Lalit Modi has been formally declared president of the Rajasthan Cricket Association. The results of the December 19 elections were declared by a court observer in Jaipur on Tuesday. According to a Supreme Court order last week, the votes, in a sealed envelope, were opened under court observation. Modi's return as RCA president is not going to be easy. Legalities and the Board of Control for Cricket in India's regulations are likely to stand in the way.
Modi's election is set to trigger another round of legal battles. The Modi camp said it will wait for BCCI to react. "They cannot remove a person who has been democratically elected as RCA president," said Mehmood Abdi, a senior RCA official and Modi's counsel. The Modi camp is hoping that a change of guard at the BCCI helm may also help matters.
"I am extremely happy that the Supreme Court has taken the right decision and allowed the due democratic process to go forward. We are hoping our group will win the elections. If we do win we will have an agenda and vision which I will make clear after the results," Modi said after judge AR Dave passed the order last week.
The BCCI and former RCA chief Kishore Rungta are vehemently opposing Modi's return. Although the BCCI has conceded defeat in Supreme Court - saying Modi has won 26 of the 33 votes - the Board has been allowed to challenge the controversial Rajasthan Sports Act that enabled Modi to contest for the president's post for a second time.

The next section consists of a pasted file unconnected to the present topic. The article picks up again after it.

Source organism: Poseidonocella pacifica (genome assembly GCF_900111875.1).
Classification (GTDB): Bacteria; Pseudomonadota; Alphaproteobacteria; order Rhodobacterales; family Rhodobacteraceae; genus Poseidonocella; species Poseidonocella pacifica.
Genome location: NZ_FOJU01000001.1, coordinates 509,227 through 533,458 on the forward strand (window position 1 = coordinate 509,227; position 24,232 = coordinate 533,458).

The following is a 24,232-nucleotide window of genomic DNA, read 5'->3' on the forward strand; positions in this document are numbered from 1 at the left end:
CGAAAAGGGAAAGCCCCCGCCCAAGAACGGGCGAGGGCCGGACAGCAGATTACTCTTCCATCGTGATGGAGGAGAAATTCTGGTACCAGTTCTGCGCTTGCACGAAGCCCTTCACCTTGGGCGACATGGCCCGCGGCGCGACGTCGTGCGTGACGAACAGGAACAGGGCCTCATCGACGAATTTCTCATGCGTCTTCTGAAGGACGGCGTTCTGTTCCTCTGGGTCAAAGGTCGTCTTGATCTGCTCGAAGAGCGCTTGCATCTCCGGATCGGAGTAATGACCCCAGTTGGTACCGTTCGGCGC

The Supreme Court has also allowed the Board, an autonomous body, to take its own action against RCA. In December, after Modi filed his nomination, the Board had threatened to suspend Rajasthan. In September last year, Modi was banned by the BCCI for financial wrongdoings. Fifty-year-old Modi has challenged the decision in court.
Riding the Rajasthan Sports Act 2005, Modi contested the elections which were supervised by two retired Supreme Court judges, NM Kasliwal and SP Pathak. The votes, casted by 33 district units, were submitted to the apex court in a sealed envelope. The court has said that in case of any dispute regarding the elections, the candidates "can approach appropriate forums".
It means more battles will be fought in the court, effectively stalling Modi's second innings as RCA president. Modi lives in exile in UK and is seen as an arch-rival of 'suspended' BCCI president N. Srinivasan. Although Srinivasan is fighting allegations of IPL-related corruption in the Supreme Court, he continues to wield massive clout internally in the BCCI. Modi's return in Indian cricket administration is not going to be smooth.